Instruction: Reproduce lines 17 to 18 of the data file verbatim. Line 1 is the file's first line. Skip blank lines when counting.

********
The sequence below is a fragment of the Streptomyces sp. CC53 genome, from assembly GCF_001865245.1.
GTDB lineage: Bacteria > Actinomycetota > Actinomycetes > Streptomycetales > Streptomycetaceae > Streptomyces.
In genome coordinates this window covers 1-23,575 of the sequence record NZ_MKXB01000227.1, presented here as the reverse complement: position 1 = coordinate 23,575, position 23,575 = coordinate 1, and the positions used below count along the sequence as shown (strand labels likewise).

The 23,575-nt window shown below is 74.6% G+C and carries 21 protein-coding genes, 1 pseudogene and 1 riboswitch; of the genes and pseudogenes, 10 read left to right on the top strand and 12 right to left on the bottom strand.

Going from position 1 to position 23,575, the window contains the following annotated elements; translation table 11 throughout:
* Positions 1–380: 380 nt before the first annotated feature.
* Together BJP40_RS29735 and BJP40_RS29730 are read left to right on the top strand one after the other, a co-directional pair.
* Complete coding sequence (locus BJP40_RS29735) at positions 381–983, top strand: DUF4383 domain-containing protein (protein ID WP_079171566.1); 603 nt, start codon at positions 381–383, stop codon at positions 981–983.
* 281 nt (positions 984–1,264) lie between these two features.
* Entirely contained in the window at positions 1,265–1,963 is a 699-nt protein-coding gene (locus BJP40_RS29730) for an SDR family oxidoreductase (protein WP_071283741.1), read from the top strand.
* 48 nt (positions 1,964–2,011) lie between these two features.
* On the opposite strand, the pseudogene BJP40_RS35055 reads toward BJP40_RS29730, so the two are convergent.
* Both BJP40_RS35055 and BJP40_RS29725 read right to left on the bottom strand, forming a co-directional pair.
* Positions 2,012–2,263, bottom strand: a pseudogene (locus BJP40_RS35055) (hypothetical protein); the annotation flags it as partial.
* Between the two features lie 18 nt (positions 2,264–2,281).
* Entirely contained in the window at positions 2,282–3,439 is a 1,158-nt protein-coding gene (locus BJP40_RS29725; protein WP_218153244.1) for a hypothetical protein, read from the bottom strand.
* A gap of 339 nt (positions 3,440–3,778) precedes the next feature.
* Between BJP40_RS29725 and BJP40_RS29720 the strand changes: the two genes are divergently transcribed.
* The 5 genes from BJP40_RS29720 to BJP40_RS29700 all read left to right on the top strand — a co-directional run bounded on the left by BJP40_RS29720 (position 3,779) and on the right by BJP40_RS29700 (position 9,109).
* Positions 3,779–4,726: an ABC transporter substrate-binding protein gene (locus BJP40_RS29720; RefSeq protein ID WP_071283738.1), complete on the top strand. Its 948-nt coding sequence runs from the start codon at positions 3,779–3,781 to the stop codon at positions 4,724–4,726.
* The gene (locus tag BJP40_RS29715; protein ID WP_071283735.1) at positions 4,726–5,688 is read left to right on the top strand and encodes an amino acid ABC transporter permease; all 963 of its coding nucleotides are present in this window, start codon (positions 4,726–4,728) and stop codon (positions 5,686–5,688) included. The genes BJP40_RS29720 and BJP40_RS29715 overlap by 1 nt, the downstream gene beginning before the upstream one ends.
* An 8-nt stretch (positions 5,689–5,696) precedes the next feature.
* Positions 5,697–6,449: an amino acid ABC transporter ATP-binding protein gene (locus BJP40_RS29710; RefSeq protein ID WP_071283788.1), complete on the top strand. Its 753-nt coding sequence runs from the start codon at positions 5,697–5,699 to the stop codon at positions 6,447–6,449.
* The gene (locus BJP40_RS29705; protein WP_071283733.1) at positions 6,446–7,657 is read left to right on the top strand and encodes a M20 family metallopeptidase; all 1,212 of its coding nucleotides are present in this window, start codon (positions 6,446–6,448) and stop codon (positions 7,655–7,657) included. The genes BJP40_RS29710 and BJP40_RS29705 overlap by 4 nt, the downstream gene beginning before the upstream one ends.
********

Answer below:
* A gap of 339 nt (positions 3,440–3,778) precedes the next feature.
* Between BJP40_RS29725 and BJP40_RS29720 the strand changes: the two genes are divergently transcribed.